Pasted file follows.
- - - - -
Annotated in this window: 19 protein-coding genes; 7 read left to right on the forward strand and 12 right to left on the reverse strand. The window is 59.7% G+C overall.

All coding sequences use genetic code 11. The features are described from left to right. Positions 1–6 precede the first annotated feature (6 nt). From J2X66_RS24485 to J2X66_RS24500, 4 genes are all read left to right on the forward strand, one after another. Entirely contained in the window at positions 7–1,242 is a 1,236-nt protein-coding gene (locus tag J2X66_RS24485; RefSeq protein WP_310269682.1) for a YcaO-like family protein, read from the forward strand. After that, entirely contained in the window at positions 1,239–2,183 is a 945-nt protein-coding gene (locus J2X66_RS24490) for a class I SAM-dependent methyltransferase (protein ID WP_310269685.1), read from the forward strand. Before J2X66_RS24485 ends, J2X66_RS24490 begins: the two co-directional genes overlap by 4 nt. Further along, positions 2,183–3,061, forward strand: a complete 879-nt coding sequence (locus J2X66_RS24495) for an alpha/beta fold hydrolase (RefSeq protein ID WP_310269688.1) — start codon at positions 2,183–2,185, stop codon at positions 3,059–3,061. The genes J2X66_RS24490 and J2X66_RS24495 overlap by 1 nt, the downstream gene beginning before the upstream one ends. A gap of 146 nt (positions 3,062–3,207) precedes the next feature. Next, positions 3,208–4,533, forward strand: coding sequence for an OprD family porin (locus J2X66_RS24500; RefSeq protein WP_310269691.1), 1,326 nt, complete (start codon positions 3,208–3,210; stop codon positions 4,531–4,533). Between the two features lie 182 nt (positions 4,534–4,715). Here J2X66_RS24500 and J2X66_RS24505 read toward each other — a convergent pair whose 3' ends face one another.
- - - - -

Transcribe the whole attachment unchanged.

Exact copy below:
Annotated in this window: 19 protein-coding genes; 7 read left to right on the forward strand and 12 right to left on the reverse strand. The window is 59.7% G+C overall.

All coding sequences use genetic code 11. The features are described from left to right. Positions 1–6 precede the first annotated feature (6 nt). From J2X66_RS24485 to J2X66_RS24500, 4 genes are all read left to right on the forward strand, one after another. Entirely contained in the window at positions 7–1,242 is a 1,236-nt protein-coding gene (locus tag J2X66_RS24485; RefSeq protein WP_310269682.1) for a YcaO-like family protein, read from the forward strand. After that, entirely contained in the window at positions 1,239–2,183 is a 945-nt protein-coding gene (locus J2X66_RS24490) for a class I SAM-dependent methyltransferase (protein ID WP_310269685.1), read from the forward strand. Before J2X66_RS24485 ends, J2X66_RS24490 begins: the two co-directional genes overlap by 4 nt. Further along, positions 2,183–3,061, forward strand: a complete 879-nt coding sequence (locus J2X66_RS24495) for an alpha/beta fold hydrolase (RefSeq protein ID WP_310269688.1) — start codon at positions 2,183–2,185, stop codon at positions 3,059–3,061. The genes J2X66_RS24490 and J2X66_RS24495 overlap by 1 nt, the downstream gene beginning before the upstream one ends. A gap of 146 nt (positions 3,062–3,207) precedes the next feature. Next, positions 3,208–4,533, forward strand: coding sequence for an OprD family porin (locus J2X66_RS24500; RefSeq protein WP_310269691.1), 1,326 nt, complete (start codon positions 3,208–3,210; stop codon positions 4,531–4,533). Between the two features lie 182 nt (positions 4,534–4,715). Here J2X66_RS24500 and J2X66_RS24505 read toward each other — a convergent pair whose 3' ends face one another.